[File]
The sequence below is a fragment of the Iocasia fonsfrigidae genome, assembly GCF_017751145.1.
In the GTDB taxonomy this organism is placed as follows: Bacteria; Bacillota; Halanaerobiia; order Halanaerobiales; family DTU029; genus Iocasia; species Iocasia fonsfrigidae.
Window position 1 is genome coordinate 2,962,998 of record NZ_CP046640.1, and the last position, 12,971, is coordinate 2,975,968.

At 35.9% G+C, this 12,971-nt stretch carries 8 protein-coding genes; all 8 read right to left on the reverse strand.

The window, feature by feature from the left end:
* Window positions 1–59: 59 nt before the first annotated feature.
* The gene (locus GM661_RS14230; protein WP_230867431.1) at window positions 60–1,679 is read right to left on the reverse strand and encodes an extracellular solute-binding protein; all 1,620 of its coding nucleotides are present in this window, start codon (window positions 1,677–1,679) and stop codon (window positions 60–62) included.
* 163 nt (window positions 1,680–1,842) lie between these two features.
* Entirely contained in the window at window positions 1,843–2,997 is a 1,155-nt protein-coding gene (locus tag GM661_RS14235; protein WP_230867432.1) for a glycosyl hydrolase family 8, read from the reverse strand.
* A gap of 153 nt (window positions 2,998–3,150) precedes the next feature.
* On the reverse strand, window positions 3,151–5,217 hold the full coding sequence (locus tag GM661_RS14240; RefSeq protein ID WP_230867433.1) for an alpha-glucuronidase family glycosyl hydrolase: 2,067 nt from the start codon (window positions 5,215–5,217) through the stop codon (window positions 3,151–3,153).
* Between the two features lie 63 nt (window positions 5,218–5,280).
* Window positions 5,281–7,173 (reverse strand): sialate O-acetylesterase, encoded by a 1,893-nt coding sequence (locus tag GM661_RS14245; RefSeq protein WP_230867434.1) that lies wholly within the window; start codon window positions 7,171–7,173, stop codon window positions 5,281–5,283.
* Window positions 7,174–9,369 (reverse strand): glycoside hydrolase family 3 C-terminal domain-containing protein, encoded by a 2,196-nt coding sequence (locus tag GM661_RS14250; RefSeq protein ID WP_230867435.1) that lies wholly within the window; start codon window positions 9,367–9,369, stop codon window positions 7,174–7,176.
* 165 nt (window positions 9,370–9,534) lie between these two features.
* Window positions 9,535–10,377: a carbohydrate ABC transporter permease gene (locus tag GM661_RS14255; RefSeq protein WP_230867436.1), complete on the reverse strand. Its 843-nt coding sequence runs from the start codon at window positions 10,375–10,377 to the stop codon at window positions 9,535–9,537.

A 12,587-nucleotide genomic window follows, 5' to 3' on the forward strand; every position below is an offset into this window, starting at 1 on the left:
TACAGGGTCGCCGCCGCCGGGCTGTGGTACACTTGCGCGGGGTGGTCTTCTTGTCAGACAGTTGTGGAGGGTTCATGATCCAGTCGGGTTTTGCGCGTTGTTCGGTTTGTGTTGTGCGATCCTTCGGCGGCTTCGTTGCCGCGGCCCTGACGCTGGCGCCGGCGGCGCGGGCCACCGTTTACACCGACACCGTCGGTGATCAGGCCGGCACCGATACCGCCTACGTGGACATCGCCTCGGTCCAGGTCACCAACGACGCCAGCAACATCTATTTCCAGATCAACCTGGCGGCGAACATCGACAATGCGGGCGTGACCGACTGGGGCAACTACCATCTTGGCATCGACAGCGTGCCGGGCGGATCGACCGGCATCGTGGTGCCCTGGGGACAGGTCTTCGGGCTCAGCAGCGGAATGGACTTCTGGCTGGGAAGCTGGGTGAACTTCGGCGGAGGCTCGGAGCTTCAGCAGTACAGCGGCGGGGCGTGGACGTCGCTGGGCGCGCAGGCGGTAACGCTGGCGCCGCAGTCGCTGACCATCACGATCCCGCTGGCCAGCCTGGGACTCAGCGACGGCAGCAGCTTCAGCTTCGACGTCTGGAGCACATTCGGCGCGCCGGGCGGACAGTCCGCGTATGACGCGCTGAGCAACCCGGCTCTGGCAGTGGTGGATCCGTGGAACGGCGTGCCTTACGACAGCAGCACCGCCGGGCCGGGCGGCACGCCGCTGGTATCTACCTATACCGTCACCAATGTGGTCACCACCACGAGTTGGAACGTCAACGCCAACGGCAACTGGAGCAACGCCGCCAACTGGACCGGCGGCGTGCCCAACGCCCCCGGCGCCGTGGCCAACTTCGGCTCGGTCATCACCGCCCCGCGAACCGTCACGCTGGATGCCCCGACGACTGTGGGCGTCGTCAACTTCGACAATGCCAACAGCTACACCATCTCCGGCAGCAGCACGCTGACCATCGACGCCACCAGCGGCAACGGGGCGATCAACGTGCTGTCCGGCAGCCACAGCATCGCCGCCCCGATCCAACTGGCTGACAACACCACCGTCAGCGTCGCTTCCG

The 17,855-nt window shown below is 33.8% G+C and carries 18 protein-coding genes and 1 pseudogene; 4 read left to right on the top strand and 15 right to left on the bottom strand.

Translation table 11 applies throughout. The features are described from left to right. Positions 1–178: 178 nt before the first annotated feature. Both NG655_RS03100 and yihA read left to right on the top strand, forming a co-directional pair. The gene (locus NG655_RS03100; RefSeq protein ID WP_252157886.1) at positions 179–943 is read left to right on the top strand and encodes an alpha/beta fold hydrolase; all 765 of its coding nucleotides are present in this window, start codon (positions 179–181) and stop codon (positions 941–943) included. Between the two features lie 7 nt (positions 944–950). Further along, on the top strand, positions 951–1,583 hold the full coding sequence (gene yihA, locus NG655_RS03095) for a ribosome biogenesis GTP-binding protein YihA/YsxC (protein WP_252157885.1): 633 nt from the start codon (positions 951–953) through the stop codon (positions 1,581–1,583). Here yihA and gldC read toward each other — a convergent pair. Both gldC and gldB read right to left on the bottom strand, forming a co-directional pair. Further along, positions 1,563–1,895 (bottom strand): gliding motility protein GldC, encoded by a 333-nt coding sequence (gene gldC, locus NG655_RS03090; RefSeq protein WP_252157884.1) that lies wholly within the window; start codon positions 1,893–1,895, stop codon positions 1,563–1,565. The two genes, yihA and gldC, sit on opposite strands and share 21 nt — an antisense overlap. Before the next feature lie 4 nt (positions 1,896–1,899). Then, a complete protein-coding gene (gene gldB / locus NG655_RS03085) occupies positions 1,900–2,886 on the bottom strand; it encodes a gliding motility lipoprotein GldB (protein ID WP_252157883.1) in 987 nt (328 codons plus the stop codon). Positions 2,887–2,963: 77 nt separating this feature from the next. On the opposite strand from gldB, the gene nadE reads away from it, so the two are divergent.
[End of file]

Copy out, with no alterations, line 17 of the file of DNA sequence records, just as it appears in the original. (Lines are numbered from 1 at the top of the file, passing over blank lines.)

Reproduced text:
A 12,587-nucleotide genomic window follows, 5' to 3' on the forward strand; every position below is an offset into this window, starting at 1 on the left: